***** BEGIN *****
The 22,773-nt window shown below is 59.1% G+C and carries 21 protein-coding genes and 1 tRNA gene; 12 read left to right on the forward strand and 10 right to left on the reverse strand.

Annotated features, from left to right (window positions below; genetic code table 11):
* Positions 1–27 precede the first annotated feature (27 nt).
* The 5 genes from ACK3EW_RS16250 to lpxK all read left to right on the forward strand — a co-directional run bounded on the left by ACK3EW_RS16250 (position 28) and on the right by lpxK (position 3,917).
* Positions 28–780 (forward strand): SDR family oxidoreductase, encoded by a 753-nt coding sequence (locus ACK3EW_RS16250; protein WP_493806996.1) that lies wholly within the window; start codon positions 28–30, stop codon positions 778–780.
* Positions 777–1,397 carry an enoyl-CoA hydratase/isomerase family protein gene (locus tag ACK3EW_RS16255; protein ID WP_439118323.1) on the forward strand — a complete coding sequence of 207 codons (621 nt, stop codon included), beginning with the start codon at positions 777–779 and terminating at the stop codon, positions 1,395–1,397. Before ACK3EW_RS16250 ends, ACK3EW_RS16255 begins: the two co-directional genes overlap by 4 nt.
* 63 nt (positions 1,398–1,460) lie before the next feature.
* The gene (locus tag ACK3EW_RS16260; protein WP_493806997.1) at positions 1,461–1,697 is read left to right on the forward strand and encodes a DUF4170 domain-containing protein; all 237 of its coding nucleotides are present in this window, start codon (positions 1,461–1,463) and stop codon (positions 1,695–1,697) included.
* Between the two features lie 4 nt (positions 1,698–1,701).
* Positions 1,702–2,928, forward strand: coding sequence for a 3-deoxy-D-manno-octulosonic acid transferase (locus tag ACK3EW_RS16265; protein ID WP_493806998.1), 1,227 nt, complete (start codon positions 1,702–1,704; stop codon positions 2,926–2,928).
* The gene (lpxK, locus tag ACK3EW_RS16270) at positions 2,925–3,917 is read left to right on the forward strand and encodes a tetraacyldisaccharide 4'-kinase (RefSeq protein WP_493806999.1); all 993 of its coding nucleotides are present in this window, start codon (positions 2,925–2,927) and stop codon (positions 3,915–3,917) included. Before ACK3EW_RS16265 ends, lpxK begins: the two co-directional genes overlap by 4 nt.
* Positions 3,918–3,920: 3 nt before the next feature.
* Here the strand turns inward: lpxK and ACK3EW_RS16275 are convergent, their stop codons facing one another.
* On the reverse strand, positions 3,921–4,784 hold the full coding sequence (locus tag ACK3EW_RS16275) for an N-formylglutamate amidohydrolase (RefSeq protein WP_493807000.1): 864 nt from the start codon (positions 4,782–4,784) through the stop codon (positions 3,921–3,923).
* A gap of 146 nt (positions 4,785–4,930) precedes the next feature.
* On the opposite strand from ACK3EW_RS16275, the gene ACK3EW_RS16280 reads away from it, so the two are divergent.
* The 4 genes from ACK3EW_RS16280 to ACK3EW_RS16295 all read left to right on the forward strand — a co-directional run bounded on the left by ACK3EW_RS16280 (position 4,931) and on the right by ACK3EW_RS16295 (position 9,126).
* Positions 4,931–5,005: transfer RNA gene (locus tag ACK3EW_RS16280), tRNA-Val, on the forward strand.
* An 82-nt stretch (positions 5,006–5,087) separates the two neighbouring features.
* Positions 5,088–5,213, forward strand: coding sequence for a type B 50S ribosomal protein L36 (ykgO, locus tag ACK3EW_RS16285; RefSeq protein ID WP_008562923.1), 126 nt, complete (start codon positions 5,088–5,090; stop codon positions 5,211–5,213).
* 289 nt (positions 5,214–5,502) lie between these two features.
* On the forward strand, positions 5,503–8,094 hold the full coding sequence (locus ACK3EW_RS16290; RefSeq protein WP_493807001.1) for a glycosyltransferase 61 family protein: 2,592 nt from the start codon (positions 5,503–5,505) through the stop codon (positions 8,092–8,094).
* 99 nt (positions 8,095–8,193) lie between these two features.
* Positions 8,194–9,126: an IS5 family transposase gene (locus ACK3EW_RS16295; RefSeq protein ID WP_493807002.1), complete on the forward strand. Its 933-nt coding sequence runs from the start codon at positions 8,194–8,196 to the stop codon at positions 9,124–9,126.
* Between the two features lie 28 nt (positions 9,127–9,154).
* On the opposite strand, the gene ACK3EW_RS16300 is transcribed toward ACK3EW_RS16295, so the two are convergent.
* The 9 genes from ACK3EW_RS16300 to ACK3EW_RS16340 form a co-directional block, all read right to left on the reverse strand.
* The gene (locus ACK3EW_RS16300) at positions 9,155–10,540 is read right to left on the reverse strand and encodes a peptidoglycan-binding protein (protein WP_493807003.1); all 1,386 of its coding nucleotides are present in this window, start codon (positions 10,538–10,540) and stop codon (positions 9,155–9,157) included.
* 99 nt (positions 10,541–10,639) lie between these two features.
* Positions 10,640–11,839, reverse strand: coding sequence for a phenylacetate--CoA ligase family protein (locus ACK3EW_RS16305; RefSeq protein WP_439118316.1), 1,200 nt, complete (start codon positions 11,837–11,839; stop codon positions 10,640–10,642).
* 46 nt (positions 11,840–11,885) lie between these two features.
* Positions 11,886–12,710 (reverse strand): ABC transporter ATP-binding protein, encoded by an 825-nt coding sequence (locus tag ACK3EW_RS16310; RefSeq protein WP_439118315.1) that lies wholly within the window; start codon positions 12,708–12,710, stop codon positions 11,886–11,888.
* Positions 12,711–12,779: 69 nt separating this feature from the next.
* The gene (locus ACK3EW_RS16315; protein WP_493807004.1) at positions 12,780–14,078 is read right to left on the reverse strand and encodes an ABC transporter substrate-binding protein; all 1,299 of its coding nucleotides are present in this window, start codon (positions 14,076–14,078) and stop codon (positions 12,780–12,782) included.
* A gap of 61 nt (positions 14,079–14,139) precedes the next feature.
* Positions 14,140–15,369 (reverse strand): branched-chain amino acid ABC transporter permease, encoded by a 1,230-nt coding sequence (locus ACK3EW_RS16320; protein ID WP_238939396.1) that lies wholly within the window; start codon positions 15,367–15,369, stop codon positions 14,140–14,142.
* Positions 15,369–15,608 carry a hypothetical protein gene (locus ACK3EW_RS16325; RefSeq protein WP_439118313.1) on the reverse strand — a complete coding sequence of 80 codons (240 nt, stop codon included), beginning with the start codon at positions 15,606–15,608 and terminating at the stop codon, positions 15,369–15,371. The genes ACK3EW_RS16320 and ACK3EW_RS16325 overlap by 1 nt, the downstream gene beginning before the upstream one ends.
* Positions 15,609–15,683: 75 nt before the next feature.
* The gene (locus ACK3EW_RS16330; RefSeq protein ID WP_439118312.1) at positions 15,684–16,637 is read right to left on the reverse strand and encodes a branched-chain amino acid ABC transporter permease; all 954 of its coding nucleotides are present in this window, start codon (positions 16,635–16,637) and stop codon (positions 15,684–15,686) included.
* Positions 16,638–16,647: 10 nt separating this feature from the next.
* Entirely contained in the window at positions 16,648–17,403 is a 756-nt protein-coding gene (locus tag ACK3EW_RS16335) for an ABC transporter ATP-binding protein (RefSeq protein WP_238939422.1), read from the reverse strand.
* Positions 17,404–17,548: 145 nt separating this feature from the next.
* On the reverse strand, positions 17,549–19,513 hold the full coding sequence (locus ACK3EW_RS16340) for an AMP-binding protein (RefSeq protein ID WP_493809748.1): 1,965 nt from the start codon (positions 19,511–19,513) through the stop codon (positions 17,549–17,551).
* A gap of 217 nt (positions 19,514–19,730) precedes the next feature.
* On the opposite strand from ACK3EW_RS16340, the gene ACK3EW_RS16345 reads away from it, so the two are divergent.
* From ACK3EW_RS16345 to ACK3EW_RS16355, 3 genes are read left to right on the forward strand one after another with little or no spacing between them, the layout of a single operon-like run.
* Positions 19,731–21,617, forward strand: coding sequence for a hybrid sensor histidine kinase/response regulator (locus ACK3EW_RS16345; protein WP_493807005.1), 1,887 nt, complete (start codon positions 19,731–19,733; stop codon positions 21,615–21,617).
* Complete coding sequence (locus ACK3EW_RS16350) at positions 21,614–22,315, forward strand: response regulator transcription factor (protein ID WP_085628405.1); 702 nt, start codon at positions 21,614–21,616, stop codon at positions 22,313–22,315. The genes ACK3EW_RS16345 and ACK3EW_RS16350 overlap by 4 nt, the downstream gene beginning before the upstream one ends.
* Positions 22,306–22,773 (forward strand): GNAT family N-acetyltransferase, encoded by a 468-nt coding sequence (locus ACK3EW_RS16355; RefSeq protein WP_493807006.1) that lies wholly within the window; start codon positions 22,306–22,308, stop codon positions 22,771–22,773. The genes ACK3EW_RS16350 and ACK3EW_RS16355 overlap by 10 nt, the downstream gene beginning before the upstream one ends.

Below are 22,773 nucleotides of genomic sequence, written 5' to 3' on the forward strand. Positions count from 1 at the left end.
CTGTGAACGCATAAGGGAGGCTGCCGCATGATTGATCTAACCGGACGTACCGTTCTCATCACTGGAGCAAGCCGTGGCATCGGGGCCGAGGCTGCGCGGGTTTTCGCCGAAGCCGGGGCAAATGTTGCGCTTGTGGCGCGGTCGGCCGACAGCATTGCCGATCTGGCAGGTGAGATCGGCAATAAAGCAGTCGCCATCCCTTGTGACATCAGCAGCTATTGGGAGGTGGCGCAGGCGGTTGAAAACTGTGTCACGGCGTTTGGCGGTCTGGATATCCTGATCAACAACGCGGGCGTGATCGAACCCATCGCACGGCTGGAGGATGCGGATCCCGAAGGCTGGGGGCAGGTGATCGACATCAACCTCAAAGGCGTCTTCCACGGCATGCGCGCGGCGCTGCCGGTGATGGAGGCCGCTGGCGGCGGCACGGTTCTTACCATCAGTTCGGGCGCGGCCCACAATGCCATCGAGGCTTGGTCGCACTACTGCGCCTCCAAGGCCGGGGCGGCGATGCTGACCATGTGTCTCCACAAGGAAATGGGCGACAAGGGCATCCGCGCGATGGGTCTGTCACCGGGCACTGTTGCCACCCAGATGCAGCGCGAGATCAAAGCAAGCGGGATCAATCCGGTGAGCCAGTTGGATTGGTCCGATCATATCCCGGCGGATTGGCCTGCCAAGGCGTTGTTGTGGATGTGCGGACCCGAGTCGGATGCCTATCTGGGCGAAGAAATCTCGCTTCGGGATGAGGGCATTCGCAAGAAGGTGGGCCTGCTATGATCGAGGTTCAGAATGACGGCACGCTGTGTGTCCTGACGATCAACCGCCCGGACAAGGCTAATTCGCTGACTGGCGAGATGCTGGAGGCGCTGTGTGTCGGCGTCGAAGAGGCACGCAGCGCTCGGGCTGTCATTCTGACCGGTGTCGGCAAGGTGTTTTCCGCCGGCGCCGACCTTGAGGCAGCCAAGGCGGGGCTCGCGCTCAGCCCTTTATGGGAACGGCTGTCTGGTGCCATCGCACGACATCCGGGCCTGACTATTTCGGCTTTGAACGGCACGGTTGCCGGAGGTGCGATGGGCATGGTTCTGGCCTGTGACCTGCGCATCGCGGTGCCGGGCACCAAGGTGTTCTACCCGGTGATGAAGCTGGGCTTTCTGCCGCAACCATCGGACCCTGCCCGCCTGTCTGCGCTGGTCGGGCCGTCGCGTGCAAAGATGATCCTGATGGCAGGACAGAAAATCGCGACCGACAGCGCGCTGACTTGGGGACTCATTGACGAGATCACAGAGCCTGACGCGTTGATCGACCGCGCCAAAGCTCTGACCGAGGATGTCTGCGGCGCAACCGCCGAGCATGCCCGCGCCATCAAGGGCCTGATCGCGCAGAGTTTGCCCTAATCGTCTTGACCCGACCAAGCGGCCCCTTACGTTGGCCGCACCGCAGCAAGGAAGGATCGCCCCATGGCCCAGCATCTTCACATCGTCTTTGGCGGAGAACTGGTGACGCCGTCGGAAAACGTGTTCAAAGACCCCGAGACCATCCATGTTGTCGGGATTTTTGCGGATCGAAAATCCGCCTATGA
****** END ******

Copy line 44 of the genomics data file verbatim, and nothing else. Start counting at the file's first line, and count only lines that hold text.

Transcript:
* A gap of 217 nt (positions 19,514–19,730) precedes the next feature.